2.7 Data uncertainty structure
The uncertainties in the database are explicitly stated as 1σ and 2σ intervals. Some of the observational data in the database exhibit two-way or one-way bounds. It follows that some proxy data and their uncertainties represent just an upper- or lower-bound constraint (one-way bounds). Two-way Gaussian uncertainties are affiliated with the PD observations (ice sheet geometry and surface velocities), the GPS observations, and borehole temperature measurements. The paleoH and paleoExt data are also represented by two-way symmetric uncertainties around the mean. Some of the paleoExt data constrain exclusively the onset of open-marine conditions, rendering them a one-way constraint. There are several one-way constraints in the RSL database as well, such as those that are limiting minimum or maximum RSL inferences (molluscs, penguin remains). The details are specified in the database itself and were previously discussed in greater detail in Briggs and Tarasov (2013). These observations are converted to nominal two-way non-symmetric constraints by assigning an exceedingly small or large uncertainty bound to the unspecified region of the probability distribution. This adoption of a Gaussian observational error model facilitates ice history scoring. However, the validity of a Gaussian error model for all the types of data in our database awaits future testing.
The implementation of a database for geophysical model calibration has a number of requirements to ensure utility. In large part this boils down to clear specification of the relationship between the data and the real-world system under consideration. As such, the database curation process and all data uncertainties need to be clearly specified. From the perspective of modellers, a careful evaluation of internal and external model limitations is necessary to produce meaningful data–model comparisons. In this discussion, some considerations are explicitly stated when it comes to the aforementioned challenges.
For much of the last glacial cycle, there are very few to no paleo-observations that directly constrain the configuration of the ice sheet (Fig. 8). The paleo-data (paleoEXT, paleoH, paleoRSL) have a mean age of 9.5 ka and a non-uniform distribution with a long tail of older ages beyond the LGM. A total of 81 % of the paleo-data have a Holocene age (< 11.7 ka). However, some data points integrate ice sheet behaviour over a period and so have constraining power far exceeding their measured age (e.g. PD borehole temperature data – Ackert, 2003).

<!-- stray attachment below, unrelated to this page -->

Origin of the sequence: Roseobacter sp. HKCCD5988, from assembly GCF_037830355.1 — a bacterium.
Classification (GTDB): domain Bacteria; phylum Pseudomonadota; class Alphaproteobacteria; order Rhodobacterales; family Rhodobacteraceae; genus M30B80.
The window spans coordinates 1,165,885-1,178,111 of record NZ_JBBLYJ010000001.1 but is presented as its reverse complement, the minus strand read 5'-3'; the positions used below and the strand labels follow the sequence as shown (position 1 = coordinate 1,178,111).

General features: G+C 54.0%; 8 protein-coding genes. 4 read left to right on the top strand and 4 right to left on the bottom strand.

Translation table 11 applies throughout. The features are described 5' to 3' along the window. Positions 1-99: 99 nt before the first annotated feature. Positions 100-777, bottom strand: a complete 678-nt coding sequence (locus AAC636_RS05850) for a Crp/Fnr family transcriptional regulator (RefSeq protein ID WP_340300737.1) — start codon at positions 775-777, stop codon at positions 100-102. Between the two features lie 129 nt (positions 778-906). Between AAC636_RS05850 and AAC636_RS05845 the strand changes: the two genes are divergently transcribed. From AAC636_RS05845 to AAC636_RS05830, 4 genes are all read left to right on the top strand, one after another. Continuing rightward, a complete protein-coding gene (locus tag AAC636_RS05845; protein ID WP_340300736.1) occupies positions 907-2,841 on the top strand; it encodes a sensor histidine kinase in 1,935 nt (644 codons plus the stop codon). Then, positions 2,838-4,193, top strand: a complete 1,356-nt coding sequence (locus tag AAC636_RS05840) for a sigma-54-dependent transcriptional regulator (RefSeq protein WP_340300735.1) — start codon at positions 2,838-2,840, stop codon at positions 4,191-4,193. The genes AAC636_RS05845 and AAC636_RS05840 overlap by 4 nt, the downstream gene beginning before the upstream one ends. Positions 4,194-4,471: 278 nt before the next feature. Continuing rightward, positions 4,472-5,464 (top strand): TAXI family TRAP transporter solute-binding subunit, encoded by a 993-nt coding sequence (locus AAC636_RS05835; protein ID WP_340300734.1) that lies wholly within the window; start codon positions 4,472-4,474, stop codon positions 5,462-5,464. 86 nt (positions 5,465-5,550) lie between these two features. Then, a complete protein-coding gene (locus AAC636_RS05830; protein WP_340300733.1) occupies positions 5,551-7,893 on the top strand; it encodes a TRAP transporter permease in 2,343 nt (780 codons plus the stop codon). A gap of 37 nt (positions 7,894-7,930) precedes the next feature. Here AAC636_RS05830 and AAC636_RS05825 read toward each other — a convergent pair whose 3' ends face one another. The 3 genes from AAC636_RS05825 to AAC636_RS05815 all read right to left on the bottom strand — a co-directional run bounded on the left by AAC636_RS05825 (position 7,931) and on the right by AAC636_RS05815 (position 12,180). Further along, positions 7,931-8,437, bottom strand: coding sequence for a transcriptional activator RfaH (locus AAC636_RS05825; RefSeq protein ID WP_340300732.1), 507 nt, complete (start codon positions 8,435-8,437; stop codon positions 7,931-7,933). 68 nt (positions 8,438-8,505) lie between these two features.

The heterogeneity in the spatial distribution of the data is illustrated in Fig. 2. Data of a given type constrain the surrounding region based on the data type and data quality. This is due to the spatial correlation of certain ice sheet system changes such as margin retreat or GIA. For instance, past ice thickness data might constrain localized ice elevation changes for a particular glacier only. In contrast, past RSL data document changes in the bedrock and geoid elevation, which is a spatially smooth signal. Each data point has a specific spatio-temporal sphere of influence, which defines its ability to constrain the model. Figures 2 and 8 illustrate areas in space and time with clear data gaps and densely sampled areas. Thus, this heterogeneity highlights the importance of never equally weighing all the data when scoring since it would introduce major biases in an ice sheet model calibration. An inverse-areal weighing of the data can be used to avoid overfitting the model to a particular region with high data density if the correlation between data–model residuals is not otherwise accounted for (Tarasov and Goldstein, 2021).